The chamber 70 has a movable boundary portion which is formed by a vertically extending tension bar 61. The bar 61 is partially within the groove 54 in contact with the bladder 60. The bar has a vertically extending concave inward surface 63 contoured to the shape of the bladder 60. The bar 61 has a vertically extending outward surface 62 which is rounded. This outer surface 62 is in contact with the separator 16. A rounded outward surface permits a more unrestricted relative movement between the bar 61 and the separator 16 as the bar is pushed into groove 55. A roller may be attached to the outward surface 62 of the tension bar to eliminate sliding friction between the bar and the separator, the tension bar thereby indirectly exerting a tension on the separator.
It should be noted that the chamber 70 having a movable boundary portion, such as the tension bar 61, may be utilized without an elastomeric membrane, such as the bladder 60. For example, tension bar 61 could be designed as a piston in direct contact with the fluid and movable upon exertion of pressure by the fluid. However, due to machining tolerances, etc., it is presently preferred to utilize an impermeable elastomeric membrane such as a bladder. It should also be noted that the elastomeric membrane may be in the form of a diaphragm extending between the parallel sides of the groove 54. Furthermore, in some instances an elastomeric membrane such as a bladder or a diaphragm may be utilized without a rigid movable boundary portion such as the tension bar 61. In such a case, the elastomeric membrane itself can be considered the movable boundary portion of the chamber 70.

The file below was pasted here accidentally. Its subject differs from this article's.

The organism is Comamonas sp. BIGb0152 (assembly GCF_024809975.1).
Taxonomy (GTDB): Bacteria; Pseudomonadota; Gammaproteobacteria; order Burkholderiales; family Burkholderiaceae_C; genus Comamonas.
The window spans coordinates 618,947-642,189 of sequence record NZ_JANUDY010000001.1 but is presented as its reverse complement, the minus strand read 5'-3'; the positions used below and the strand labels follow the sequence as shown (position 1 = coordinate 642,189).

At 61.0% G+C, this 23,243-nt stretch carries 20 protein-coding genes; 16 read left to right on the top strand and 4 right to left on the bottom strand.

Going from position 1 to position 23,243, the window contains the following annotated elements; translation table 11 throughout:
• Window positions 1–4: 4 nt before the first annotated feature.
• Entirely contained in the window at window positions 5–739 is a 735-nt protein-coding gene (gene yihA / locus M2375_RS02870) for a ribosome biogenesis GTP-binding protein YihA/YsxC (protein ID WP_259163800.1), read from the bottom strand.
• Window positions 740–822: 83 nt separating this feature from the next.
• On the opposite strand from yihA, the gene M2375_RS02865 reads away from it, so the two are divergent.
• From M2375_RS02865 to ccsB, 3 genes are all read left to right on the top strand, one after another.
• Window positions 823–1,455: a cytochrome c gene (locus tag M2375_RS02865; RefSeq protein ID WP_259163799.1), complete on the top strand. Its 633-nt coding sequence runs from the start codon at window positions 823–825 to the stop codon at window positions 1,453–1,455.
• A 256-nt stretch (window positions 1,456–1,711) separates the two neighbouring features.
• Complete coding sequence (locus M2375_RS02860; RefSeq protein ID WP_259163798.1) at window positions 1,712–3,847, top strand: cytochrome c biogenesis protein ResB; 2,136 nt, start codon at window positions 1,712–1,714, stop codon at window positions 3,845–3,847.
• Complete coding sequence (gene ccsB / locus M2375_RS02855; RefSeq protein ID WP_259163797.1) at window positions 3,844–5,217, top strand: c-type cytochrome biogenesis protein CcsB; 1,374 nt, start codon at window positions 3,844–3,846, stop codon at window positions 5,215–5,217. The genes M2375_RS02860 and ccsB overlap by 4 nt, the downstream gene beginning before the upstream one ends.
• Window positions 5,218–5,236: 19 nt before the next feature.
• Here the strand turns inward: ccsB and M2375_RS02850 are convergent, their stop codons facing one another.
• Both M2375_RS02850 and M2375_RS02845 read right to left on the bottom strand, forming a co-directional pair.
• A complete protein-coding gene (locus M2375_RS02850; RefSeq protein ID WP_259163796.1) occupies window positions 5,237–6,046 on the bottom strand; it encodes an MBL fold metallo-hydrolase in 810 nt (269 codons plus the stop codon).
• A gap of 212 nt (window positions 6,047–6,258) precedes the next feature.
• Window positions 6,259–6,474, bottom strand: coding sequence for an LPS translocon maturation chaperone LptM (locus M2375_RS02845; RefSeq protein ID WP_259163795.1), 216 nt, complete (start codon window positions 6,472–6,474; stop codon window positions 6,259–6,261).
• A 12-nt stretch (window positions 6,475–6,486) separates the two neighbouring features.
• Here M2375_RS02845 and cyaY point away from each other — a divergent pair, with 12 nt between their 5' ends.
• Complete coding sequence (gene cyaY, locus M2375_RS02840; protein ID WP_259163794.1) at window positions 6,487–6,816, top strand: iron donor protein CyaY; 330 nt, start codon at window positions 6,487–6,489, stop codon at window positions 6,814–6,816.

In preparing the cell 10 for operation, the separator 16 is clamped between the cell walls 12 and 13 as previously described. The bladder 60 is then inflated or pressurized to a predetermined pressure calculated to apply a tension to the separator 16 which is less than its rupture or yield strength. Expansion of the bladder will force the tension bar 61 against the separator. Before any electrolytes are added to the cell, the dry separator 16 is in its most contracted state. It can therefore more readily counteract the forces applied by the pressurized fluid.
An anolyte is then introduced and circulated in the anolyte compartment 20 while a catholyte is introduced and circulated on the other side of the separator 16 in the catholyte compartment 30. A current is applied across the cell, and the temperatures of the electrolytes are permitted to rise to the steady state value. The electrolytes will saturate the separate 16, ultimately causing it to expand or swell.
As the separator 16 expands, the internal tension of the separator will begin to decrease. However, a slight decrease in separator tension causes a drop in the force counteracting the pressurized fluid. The chamber 70 containing the fluid, due to the unbalanced forces, will then expand, pushing the tension bar 61 partially into the groove 55 of the cell wall 13. The tension bar 61 pushes the slack of the separator into the groove 55. As the slack due to expansion is taken up, the separator regains its predetermined tension, which supplys enough internal force to counteract a further expansion of the chamber 70.